In another example, there is clear consensus that even if an existing lead agency is selected (such as a CDC or a settlement house), it must have a resident base and a record of being an effective and inclusive community planner. One funder reported a positive experience: "Lead organizations, well chosen, have the capacity to go out and bring other people to a table that is created out of their own will, for the good of their own community."

Regardless of the ultimate structure of the initiative, a series of tailored management and technical support activities are implied. For example, a new collaborative is likely to have a whole range of needs from group-building and joint "visioning" exercises to establishing a checking account. The lead agency approach has its own start-up needs:

If you're going to go with a lead agency, give them a chance to get their feet on the ground, figure out what direction they think they need to go in. And then build their collaborative, and open up a very democratic process. But [the challenge is to] not put them in the same boat as everybody else in the community because then they're not going to be able to exercise their leadership role.
Funding and Spending Issues

Three funding issues that are particular to CCIs seem to be emerging: the use of funds, the structure of funds, and the relationship between the funder and the initiative.

The use of funds. Despite their ambitious goals CCIs are not generally wealthy undertakings. Their funding is not of a magnitude to finance new services, new housing, new jobs, new commercial development, and the like. Funds are used instead for staffing the initiative, for community planning, for training and capacity building, for seed money for new projects that will attract and leverage large-scale financing downstream, and for "glue" money to bring activities and institutions together in an effort to produce synergy. The most important characteristic of the funds is that they are flexible.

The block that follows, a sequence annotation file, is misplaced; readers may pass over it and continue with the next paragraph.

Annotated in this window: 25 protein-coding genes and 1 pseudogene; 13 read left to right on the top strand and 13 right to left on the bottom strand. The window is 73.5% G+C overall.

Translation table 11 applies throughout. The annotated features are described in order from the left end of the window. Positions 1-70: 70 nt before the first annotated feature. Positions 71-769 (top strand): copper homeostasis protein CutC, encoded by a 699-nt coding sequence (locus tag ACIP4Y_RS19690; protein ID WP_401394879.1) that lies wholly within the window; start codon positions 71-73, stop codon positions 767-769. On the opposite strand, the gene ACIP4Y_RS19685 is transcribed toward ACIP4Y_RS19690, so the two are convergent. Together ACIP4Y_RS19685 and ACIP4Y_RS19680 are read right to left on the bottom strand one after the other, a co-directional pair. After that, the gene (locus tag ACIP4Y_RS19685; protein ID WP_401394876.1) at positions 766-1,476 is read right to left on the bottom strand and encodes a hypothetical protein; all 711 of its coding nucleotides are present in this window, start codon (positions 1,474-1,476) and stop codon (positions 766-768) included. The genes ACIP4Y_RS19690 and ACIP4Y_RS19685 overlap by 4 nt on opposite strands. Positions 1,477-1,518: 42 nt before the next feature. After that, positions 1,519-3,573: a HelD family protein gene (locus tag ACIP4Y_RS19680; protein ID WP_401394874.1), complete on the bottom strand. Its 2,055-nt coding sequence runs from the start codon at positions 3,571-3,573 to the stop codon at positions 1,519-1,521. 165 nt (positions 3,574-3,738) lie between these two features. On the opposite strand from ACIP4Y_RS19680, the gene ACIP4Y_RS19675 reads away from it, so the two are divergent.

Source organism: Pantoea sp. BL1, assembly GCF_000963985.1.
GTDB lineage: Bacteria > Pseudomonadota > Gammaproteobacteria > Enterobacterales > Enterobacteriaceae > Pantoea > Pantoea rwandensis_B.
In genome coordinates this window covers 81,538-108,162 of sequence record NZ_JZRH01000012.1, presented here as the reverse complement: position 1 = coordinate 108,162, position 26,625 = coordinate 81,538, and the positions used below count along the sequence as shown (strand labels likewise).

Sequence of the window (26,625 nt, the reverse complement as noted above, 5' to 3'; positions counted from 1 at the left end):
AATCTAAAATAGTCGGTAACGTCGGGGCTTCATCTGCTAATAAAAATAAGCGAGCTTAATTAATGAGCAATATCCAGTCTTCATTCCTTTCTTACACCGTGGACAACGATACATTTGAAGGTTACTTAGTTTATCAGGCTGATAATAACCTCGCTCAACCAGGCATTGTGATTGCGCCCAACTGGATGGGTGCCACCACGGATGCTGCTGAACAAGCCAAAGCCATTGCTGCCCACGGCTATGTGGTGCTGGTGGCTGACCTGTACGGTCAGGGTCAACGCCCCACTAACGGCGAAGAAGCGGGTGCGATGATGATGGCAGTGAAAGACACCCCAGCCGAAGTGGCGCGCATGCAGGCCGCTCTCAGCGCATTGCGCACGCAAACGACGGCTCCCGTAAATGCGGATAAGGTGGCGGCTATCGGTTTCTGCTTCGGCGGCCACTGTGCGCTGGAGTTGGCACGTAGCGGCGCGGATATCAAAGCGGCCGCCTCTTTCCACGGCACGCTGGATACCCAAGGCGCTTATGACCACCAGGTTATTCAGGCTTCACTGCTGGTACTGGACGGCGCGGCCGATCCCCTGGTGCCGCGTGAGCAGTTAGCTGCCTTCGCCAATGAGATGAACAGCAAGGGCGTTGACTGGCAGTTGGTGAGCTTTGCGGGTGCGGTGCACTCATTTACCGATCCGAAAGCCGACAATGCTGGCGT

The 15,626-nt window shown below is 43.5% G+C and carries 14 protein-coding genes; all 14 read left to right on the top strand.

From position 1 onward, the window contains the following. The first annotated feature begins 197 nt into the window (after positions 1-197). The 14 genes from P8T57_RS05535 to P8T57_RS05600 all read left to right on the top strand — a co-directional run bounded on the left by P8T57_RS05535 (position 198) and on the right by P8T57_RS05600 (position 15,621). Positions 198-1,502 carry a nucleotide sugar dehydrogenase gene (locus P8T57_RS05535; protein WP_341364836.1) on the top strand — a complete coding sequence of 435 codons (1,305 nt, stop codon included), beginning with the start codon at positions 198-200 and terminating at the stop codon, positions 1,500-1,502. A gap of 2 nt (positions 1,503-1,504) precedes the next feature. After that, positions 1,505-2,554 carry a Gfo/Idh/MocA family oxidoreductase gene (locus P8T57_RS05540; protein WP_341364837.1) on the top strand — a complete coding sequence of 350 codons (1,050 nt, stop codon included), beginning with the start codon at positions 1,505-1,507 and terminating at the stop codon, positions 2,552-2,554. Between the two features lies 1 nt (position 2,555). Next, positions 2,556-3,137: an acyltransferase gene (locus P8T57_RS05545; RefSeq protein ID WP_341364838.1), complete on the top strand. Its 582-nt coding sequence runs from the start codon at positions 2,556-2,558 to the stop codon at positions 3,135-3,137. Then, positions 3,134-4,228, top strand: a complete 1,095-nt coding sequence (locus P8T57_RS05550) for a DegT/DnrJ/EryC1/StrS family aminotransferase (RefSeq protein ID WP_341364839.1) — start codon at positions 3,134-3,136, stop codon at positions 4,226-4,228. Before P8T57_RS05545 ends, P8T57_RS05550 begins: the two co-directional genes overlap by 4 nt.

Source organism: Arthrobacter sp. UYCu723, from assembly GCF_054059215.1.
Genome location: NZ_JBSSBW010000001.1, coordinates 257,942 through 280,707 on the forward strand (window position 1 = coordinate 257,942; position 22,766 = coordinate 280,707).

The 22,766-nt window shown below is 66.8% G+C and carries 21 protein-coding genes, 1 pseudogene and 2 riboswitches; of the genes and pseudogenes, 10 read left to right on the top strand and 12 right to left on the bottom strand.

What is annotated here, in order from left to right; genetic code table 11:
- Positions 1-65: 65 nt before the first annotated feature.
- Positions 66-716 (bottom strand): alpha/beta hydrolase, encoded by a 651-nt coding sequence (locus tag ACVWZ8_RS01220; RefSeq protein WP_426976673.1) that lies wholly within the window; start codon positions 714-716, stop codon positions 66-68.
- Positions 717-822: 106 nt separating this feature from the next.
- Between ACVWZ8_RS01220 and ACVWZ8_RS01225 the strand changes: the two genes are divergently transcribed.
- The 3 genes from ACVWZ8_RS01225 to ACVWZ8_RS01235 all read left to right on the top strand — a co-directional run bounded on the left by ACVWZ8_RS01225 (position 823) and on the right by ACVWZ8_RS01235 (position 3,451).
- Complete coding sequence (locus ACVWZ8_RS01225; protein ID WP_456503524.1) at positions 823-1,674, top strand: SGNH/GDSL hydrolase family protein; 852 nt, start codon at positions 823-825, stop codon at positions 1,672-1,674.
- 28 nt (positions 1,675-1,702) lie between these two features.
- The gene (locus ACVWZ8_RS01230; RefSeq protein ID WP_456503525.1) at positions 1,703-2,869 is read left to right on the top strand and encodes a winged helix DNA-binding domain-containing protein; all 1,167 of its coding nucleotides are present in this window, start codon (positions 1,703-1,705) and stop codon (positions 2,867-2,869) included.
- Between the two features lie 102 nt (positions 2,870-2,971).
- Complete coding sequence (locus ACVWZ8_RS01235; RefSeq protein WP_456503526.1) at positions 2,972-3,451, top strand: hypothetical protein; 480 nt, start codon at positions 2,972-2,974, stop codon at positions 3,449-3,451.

The structure of funding. Given the long-term nature of the CCI approach and mission, long-term funding is critical to the success of an initiative. (Most participants define long-term as at least ten years.) It not only allows initiatives to develop far-reaching change objectives, but, just as important, it creates a longer window for the initiative to build its support base in the community, develop its governance structure, and put in place an implementation strategy that builds incrementally from short-term activities. The funding must allow time for the laying of a foundation that will support successful implementation and community building. Unfortunately, most funding cycles are of shorter duration than is required to put into place a sustained process of neighborhood transformation. The danger of a short-term funding commitment is that initiatives will be tempted to deliver quickly on "show me" products at the expense of investing in community building.

Long-term funding that appreciates the importance and pace of community building still needs to be strategically structured and to include some form of accountability. One director even feels that a guarantee of long-term funding can encourage initiative participants to get "soft" and can remove the incentive for short-term action. Several participants across groups suggest that foundations should not put all the money up front because a sudden influx of money can distort the planning process: while it may serve to bring a range of actors to the table, it can lead to a focus on distribution of dollars rather than the development of a collaborative process and a shared strategic plan. Several funders and CCI directors suggest that a series of grants for planning, organizational development, capacity-building, and implementation, given out on the basis of mutually agreed-upon evidence of short-term progress, is in the best interest of both parties. In fact, some suggest that it is not even necessary for major funding to flow in the early stages of an initiative, that funding should instead serve as an incentive for action and reward for progress. Thus while the funder needs to commit a significant level of funding in order to be taken seriously, the important element is the commitment of major, long-term support, not necessarily the up-front allocation of those dollars.

The role of the funder. Experience with the inside-outside tension shows that the principal funder of a CCI often plays several roles beyond providing core funding. The funder may frame the initiative conceptually, establish ground rules for action, define initiative goals, identify and convene participants, and define the terms of success. The funder may also serve as an important spokesperson for the initiative over time in the policy world and among other potential funders.